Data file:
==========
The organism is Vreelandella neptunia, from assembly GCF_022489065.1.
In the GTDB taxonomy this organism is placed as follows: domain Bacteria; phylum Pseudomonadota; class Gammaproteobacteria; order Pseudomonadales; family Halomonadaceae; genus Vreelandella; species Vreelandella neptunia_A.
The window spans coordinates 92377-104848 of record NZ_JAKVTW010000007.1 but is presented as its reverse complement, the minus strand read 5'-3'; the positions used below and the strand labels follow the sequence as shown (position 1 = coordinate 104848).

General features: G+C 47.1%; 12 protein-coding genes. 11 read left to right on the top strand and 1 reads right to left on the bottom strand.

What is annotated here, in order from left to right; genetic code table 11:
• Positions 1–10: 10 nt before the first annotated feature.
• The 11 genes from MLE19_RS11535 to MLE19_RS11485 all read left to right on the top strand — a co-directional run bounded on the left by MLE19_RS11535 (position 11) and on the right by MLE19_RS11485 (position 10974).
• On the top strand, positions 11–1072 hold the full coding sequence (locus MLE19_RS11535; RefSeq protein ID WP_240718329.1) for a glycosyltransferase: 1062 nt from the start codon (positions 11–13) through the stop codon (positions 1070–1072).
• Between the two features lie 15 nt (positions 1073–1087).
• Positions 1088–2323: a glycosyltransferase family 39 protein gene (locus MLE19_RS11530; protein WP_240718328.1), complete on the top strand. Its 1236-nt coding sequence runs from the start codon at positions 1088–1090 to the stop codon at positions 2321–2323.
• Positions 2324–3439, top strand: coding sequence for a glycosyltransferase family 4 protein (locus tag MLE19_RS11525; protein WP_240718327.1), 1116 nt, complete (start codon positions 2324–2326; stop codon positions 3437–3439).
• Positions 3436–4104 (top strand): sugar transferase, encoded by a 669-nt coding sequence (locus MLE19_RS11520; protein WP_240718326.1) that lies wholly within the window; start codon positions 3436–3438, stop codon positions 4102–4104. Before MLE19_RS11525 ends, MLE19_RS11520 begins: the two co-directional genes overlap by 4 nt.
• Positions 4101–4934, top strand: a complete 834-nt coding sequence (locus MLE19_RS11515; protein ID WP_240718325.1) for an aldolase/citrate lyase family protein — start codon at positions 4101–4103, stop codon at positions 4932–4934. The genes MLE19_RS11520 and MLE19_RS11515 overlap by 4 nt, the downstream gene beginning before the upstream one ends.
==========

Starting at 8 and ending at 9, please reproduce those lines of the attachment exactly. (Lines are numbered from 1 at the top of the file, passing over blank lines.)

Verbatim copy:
• On the top strand, positions 11–1072 hold the full coding sequence (locus MLE19_RS11535; RefSeq protein ID WP_240718329.1) for a glycosyltransferase: 1062 nt from the start codon (positions 11–13) through the stop codon (positions 1070–1072).
• Between the two features lie 15 nt (positions 1073–1087).